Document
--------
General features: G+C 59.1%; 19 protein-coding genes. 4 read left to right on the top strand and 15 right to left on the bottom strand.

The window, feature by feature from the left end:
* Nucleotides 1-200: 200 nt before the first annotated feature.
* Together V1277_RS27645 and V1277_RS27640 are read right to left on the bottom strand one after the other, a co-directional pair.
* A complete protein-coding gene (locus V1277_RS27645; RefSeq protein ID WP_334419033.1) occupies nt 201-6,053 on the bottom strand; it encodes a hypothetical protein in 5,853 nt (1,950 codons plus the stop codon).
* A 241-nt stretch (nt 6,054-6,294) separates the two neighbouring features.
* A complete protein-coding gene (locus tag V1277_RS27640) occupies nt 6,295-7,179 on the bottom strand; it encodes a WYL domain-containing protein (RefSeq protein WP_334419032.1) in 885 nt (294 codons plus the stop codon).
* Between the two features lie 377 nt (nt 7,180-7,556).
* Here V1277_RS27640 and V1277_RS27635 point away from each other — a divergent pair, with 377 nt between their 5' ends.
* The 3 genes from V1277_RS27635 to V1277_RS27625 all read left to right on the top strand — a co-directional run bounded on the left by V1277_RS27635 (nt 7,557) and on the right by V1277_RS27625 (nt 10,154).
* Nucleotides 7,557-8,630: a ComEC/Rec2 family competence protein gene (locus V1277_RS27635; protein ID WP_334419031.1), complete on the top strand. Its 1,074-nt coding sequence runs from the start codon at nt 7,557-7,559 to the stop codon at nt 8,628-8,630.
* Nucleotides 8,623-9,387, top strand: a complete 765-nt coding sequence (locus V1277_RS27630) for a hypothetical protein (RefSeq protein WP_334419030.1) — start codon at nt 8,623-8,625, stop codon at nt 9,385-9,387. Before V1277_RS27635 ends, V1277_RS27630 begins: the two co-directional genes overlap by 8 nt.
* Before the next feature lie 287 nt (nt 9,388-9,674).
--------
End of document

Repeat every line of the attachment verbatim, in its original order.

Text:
General features: G+C 59.1%; 19 protein-coding genes. 4 read left to right on the top strand and 15 right to left on the bottom strand.

The window, feature by feature from the left end:
* Nucleotides 1-200: 200 nt before the first annotated feature.
* Together V1277_RS27645 and V1277_RS27640 are read right to left on the bottom strand one after the other, a co-directional pair.
* A complete protein-coding gene (locus V1277_RS27645; RefSeq protein ID WP_334419033.1) occupies nt 201-6,053 on the bottom strand; it encodes a hypothetical protein in 5,853 nt (1,950 codons plus the stop codon).
* A 241-nt stretch (nt 6,054-6,294) separates the two neighbouring features.
* A complete protein-coding gene (locus tag V1277_RS27640) occupies nt 6,295-7,179 on the bottom strand; it encodes a WYL domain-containing protein (RefSeq protein WP_334419032.1) in 885 nt (294 codons plus the stop codon).
* Between the two features lie 377 nt (nt 7,180-7,556).
* Here V1277_RS27640 and V1277_RS27635 point away from each other — a divergent pair, with 377 nt between their 5' ends.
* The 3 genes from V1277_RS27635 to V1277_RS27625 all read left to right on the top strand — a co-directional run bounded on the left by V1277_RS27635 (nt 7,557) and on the right by V1277_RS27625 (nt 10,154).
* Nucleotides 7,557-8,630: a ComEC/Rec2 family competence protein gene (locus V1277_RS27635; protein ID WP_334419031.1), complete on the top strand. Its 1,074-nt coding sequence runs from the start codon at nt 7,557-7,559 to the stop codon at nt 8,628-8,630.
* Nucleotides 8,623-9,387, top strand: a complete 765-nt coding sequence (locus V1277_RS27630) for a hypothetical protein (RefSeq protein WP_334419030.1) — start codon at nt 8,623-8,625, stop codon at nt 9,385-9,387. Before V1277_RS27635 ends, V1277_RS27630 begins: the two co-directional genes overlap by 8 nt.
* Before the next feature lie 287 nt (nt 9,388-9,674).